Cases of antibiotic-resistant staph infections usually acquired in the community are growing in the United States and rapidly spreading to hospitals, researchers said.
Methicillin-resistant Staphylococcus aureus (MRSA), which can penetrate wounds and cause lethal bloodstream and lung infections, kills about 20,000 each year in the United States, according to the Centers for Disease Control and Prevention (CDC).
That is more deaths than the over 14,000 people who died from AIDS in the US in 2007.
Although the superbug has usually spread in hospitals, "the findings from this study suggest that there is a significant reservoir in the community as well," said lead author Eili Klein, researcher at Resources for the Future.
The study analyzed data from over 300 microbiology labs serving hospitals across the country, finding a seven-fold jump in the proportion of community-associated strains of MRSA at outpatient hospital units between 1999 and 2006.
This increase threatens the safety of patients because health care professionals and patients travel frequently between a hospital's inpatient and outpatient units, the authors warned.
More than 63,000 people die in the United States each year from hospital-acquired infections resistant to at least one antibiotic.
Although they are less virulent and susceptible to more antibiotics, community-associated strains can still cause significant illness and death, according to the study published in the December issue of "Emerging Infectious Diseases."
Those strains can be acquired in virtually any public place.
Researchers found that MRSA infections jumped by over 90 percent among outpatients with staph infections. The CDC say they now account for more than 60 percent of all staph infections.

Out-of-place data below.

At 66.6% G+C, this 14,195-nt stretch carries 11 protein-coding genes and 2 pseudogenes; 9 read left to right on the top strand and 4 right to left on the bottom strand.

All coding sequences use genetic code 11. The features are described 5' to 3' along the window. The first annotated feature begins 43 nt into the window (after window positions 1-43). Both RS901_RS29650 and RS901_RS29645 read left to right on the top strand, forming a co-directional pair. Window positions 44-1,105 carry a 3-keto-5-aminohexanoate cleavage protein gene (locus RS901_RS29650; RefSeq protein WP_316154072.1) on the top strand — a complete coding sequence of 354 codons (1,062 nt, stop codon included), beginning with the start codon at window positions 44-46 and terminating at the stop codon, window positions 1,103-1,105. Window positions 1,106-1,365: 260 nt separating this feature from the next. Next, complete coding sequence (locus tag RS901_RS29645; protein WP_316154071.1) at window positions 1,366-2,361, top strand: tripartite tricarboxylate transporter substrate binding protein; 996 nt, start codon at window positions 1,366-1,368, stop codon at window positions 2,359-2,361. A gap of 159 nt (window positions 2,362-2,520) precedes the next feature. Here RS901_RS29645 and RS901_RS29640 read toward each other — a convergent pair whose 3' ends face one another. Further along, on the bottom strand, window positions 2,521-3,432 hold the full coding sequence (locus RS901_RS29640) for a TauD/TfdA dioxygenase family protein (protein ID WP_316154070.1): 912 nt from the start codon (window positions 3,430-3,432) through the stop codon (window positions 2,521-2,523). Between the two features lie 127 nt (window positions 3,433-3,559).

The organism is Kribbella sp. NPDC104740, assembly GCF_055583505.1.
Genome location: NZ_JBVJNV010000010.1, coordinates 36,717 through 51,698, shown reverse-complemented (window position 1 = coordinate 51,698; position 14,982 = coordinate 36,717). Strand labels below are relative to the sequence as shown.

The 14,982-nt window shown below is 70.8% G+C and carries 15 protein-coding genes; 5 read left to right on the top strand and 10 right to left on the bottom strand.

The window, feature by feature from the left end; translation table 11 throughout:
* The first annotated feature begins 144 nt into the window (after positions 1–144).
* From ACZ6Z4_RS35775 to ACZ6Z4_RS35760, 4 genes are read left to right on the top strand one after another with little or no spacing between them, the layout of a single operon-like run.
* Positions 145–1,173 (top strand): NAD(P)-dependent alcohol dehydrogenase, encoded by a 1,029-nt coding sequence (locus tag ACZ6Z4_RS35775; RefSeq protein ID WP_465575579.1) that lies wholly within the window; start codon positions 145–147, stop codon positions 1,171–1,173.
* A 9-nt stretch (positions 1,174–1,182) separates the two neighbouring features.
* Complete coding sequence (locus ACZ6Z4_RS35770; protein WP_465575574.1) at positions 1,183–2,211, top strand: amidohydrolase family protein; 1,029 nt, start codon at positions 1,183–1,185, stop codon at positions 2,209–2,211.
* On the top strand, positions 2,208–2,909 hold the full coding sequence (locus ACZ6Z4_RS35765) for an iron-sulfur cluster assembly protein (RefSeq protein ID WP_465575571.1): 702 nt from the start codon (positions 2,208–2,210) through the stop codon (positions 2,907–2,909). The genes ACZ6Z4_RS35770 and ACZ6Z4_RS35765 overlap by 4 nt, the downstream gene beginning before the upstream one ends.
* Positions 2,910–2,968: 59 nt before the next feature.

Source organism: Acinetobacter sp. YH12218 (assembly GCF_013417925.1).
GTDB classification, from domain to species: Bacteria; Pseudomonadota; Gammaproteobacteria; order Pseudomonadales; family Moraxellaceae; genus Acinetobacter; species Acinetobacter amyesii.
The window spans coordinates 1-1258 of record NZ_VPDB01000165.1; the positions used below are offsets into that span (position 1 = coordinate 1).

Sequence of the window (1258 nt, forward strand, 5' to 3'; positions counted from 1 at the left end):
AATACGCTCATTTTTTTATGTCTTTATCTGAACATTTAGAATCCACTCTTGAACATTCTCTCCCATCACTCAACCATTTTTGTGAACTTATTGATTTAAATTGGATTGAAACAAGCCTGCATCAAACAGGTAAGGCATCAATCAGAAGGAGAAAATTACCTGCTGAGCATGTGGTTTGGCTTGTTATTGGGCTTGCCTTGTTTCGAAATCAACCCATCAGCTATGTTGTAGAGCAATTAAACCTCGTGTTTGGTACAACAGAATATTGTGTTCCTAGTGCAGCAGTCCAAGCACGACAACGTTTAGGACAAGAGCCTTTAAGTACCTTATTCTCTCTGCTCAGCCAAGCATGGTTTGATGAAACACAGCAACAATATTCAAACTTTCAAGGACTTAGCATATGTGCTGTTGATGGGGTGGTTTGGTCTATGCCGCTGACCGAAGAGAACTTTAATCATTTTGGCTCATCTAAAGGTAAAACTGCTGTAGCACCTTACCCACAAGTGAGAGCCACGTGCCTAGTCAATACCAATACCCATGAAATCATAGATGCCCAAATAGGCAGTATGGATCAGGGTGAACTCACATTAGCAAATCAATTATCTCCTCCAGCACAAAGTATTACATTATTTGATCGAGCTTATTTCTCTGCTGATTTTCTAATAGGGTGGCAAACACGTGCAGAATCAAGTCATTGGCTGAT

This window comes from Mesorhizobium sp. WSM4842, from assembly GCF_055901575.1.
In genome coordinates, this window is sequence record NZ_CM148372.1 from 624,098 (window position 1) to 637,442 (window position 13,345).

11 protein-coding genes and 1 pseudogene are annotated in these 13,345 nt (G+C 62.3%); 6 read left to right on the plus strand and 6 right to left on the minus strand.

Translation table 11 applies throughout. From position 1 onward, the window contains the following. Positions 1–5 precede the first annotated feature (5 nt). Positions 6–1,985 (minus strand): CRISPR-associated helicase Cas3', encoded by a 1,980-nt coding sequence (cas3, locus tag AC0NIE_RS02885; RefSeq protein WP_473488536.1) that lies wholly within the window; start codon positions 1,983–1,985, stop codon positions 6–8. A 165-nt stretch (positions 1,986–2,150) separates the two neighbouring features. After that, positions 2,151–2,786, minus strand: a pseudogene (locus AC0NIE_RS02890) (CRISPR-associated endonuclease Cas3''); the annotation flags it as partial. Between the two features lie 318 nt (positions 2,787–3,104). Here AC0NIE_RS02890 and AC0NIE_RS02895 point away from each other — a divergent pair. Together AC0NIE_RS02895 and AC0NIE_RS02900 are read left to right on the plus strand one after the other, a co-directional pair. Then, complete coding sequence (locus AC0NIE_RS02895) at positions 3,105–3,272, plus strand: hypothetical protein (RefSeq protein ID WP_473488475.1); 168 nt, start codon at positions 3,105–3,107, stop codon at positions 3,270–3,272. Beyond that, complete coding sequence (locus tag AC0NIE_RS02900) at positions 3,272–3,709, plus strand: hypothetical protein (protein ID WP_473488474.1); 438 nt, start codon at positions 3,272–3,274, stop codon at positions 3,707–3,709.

The community-associated strains were responsible for most of the increase, rising from 3.6 percent of all MRSA infections in 1999 to 28.2 percent in 2006, according to the study.
MRSA strains accounted for 63 percent of all staph infections in 2004, up from 22 percent in 1995 and two percent in 1974, the CDC says.
In order to contain the risk of MRSA infection, Klein urged hospitals to reinforce infection control and surveillance measures.
"The movement of community-associated strains into the hospital also points to the urgent need for rapid tests that can identify the strain of MRSA," he said.
The authors noted that some MRSA strains, especially those originating from outpatient departments, are vulnerable to more cheap antibiotics, allowing a hospital doctor to prescribe an effective drug while keeping costs under control.
About 20 percent of those infected die from MRSA strains, according to the CDC. In the European Union, more than three million people are infected each year and tens of thousands die from the infections.